Closures of licensed premises in the central belt, in addition to new restrictions on hospitality venues elsewhere in Scotland, have left food and drink wholesalers struggling to stay afloat.
In a statement issued last Wednesday Colin Smith, chief executive of the Scottish Wholesale Association (SWA), criticised the Scottish Government over new restrictions seeing businesses “subjected to death by a thousand cuts.”
“[SWA] recognise the difficulties that the Scottish Government faces and that it is trying to balance public health with the need to support the economy but the most impacted businesses are yet again are those operating in the hospitality and wholesale supply chain which directly supports them.”
“There will be casualties for businesses. Tens of thousands are now in jeopardy.” Smith told The Scotsman, adding that a lack of support for suppliers suffering sudden, dramatic losses is “verging on criminal at this point.” He argues that the Job Security Scheme, furlough and any other support provided by both the Scottish and Westminster Governments must be extended to include wholesalers.
Egg supplier Scotlay Farm Eggs echoed SWA’s concern, saying “it will certainly affect our sales quite dramatically because we put a lot into hospitality.” They continued: “The first time around, what we lost in lockdown we actually gained with the retail due to panic buying. But obviously we’re not going to have that fallback this time.”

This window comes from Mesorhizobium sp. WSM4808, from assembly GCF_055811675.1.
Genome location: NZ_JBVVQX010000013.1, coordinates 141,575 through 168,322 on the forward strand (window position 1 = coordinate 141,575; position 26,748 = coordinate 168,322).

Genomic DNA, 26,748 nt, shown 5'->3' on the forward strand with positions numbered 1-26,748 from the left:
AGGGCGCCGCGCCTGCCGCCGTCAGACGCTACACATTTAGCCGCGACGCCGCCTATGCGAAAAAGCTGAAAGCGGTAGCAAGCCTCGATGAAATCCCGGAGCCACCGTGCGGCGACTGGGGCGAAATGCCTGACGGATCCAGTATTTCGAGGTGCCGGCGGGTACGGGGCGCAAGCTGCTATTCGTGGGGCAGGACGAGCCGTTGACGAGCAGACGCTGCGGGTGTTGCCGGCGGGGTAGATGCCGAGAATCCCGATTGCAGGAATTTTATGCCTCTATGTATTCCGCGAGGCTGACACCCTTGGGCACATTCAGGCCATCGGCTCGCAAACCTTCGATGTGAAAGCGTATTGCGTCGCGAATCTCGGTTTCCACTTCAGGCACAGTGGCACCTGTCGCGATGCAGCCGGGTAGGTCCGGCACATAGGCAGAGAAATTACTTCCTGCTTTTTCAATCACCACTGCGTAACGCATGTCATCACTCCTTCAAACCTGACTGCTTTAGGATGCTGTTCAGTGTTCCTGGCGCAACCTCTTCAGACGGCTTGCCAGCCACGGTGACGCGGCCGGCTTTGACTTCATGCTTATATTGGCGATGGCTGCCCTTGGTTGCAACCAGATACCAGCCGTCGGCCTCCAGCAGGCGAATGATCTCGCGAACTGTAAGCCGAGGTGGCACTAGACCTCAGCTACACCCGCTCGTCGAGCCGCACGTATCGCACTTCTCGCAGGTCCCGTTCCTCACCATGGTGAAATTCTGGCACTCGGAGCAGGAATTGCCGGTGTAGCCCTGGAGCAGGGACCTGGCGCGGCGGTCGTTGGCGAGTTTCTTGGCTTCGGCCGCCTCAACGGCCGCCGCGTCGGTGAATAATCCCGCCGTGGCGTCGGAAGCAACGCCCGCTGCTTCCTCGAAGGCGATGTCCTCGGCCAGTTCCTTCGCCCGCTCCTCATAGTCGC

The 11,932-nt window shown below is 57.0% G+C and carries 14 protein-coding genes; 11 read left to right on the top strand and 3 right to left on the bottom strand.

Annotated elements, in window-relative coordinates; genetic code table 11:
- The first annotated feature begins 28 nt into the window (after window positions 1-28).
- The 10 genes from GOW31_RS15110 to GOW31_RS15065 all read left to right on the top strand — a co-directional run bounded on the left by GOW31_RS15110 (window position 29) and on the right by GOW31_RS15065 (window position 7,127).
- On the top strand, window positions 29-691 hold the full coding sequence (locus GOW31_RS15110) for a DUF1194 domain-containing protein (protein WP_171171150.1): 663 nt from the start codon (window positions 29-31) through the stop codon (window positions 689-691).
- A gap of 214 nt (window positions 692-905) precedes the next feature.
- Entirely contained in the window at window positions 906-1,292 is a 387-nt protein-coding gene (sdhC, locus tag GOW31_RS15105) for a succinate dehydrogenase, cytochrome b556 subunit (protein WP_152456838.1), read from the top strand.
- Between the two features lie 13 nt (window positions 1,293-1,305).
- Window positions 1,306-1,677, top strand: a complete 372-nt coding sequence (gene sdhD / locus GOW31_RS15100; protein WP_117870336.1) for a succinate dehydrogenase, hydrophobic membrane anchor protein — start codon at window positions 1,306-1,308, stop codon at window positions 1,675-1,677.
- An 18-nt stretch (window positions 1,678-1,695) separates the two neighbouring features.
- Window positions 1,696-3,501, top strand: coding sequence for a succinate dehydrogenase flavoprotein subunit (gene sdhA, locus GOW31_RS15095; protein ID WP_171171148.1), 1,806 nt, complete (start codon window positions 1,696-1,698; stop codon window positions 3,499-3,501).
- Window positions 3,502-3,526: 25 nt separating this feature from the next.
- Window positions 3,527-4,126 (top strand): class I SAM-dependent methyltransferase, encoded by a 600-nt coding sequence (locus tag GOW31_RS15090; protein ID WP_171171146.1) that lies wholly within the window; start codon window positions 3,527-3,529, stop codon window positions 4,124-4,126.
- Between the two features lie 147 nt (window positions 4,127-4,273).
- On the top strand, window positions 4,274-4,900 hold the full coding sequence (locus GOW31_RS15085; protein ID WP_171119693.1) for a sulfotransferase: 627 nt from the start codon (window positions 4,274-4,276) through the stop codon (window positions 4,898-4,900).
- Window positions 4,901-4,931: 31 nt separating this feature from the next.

Likewise, wholesalers located in the Highlands are also struggling in the face of new restrictions. Managing director of Williamson Foodservice, Gary Williamson, said that the first lockdown left “a huge hole in our sales” and new restrictions on serving hours will now leave an even greater impact on Williamson.
“For a lot of smaller restaurants, dinner is their prime time. Without that they really don’t have anything” says Williamson. “Some are pivoting again to take-away, but a lot of them are just giving up. I feel there are a lot more still to close this season, so for our business that risks leaving us pretty penniless.” Hospitality in the Highlands, Williamson adds, is “always fragile” but he warns that the next few months will be “particularly challenging” as trade diminishes in winter and job losses become “inevitable.”